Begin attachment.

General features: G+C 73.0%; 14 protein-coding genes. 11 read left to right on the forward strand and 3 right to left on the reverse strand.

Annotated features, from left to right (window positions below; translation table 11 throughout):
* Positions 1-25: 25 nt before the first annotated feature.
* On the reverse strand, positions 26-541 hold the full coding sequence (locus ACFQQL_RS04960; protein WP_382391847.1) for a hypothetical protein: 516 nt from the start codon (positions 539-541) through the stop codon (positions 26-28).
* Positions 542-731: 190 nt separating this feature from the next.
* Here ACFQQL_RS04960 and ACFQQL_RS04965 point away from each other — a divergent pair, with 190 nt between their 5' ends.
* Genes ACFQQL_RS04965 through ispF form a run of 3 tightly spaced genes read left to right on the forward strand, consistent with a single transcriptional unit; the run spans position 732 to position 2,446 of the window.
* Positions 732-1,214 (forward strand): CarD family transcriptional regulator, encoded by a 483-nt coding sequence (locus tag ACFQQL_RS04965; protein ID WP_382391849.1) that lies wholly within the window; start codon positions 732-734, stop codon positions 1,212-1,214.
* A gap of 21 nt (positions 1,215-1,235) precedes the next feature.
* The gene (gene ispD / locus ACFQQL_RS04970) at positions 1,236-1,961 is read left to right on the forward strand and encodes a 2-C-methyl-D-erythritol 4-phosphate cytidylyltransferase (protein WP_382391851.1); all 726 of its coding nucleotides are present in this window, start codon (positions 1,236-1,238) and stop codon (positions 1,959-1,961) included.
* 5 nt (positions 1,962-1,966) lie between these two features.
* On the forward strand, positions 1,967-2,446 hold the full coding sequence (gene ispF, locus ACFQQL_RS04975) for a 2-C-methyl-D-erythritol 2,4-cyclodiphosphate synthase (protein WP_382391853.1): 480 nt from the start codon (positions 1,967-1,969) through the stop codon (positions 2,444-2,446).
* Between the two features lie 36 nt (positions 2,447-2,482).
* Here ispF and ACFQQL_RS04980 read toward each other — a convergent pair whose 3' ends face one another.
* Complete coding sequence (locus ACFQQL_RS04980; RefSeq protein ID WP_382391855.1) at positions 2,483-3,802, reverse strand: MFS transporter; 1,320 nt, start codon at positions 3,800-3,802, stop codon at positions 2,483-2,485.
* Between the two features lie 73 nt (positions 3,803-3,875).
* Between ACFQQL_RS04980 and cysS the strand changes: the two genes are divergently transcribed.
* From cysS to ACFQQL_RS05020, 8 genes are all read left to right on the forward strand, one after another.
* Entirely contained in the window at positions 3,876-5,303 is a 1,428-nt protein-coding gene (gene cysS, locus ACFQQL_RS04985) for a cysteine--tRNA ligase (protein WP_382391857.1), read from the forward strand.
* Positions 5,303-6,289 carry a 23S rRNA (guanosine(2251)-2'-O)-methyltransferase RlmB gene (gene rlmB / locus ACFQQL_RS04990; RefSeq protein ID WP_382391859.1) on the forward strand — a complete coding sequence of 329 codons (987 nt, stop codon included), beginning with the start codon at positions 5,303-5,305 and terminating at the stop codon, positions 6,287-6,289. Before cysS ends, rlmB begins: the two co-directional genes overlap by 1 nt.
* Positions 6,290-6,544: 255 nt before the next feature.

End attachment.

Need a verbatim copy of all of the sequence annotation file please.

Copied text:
General features: G+C 73.0%; 14 protein-coding genes. 11 read left to right on the forward strand and 3 right to left on the reverse strand.

Annotated features, from left to right (window positions below; translation table 11 throughout):
* Positions 1-25: 25 nt before the first annotated feature.
* On the reverse strand, positions 26-541 hold the full coding sequence (locus ACFQQL_RS04960; protein WP_382391847.1) for a hypothetical protein: 516 nt from the start codon (positions 539-541) through the stop codon (positions 26-28).
* Positions 542-731: 190 nt separating this feature from the next.
* Here ACFQQL_RS04960 and ACFQQL_RS04965 point away from each other — a divergent pair, with 190 nt between their 5' ends.
* Genes ACFQQL_RS04965 through ispF form a run of 3 tightly spaced genes read left to right on the forward strand, consistent with a single transcriptional unit; the run spans position 732 to position 2,446 of the window.
* Positions 732-1,214 (forward strand): CarD family transcriptional regulator, encoded by a 483-nt coding sequence (locus tag ACFQQL_RS04965; protein ID WP_382391849.1) that lies wholly within the window; start codon positions 732-734, stop codon positions 1,212-1,214.
* A gap of 21 nt (positions 1,215-1,235) precedes the next feature.
* The gene (gene ispD / locus ACFQQL_RS04970) at positions 1,236-1,961 is read left to right on the forward strand and encodes a 2-C-methyl-D-erythritol 4-phosphate cytidylyltransferase (protein WP_382391851.1); all 726 of its coding nucleotides are present in this window, start codon (positions 1,236-1,238) and stop codon (positions 1,959-1,961) included.
* 5 nt (positions 1,962-1,966) lie between these two features.
* On the forward strand, positions 1,967-2,446 hold the full coding sequence (gene ispF, locus ACFQQL_RS04975) for a 2-C-methyl-D-erythritol 2,4-cyclodiphosphate synthase (protein WP_382391853.1): 480 nt from the start codon (positions 1,967-1,969) through the stop codon (positions 2,444-2,446).
* Between the two features lie 36 nt (positions 2,447-2,482).
* Here ispF and ACFQQL_RS04980 read toward each other — a convergent pair whose 3' ends face one another.
* Complete coding sequence (locus ACFQQL_RS04980; RefSeq protein ID WP_382391855.1) at positions 2,483-3,802, reverse strand: MFS transporter; 1,320 nt, start codon at positions 3,800-3,802, stop codon at positions 2,483-2,485.
* Between the two features lie 73 nt (positions 3,803-3,875).
* Between ACFQQL_RS04980 and cysS the strand changes: the two genes are divergently transcribed.
* From cysS to ACFQQL_RS05020, 8 genes are all read left to right on the forward strand, one after another.
* Entirely contained in the window at positions 3,876-5,303 is a 1,428-nt protein-coding gene (gene cysS, locus ACFQQL_RS04985) for a cysteine--tRNA ligase (protein WP_382391857.1), read from the forward strand.
* Positions 5,303-6,289 carry a 23S rRNA (guanosine(2251)-2'-O)-methyltransferase RlmB gene (gene rlmB / locus ACFQQL_RS04990; RefSeq protein ID WP_382391859.1) on the forward strand — a complete coding sequence of 329 codons (987 nt, stop codon included), beginning with the start codon at positions 5,303-5,305 and terminating at the stop codon, positions 6,287-6,289. Before cysS ends, rlmB begins: the two co-directional genes overlap by 1 nt.
* Positions 6,290-6,544: 255 nt before the next feature.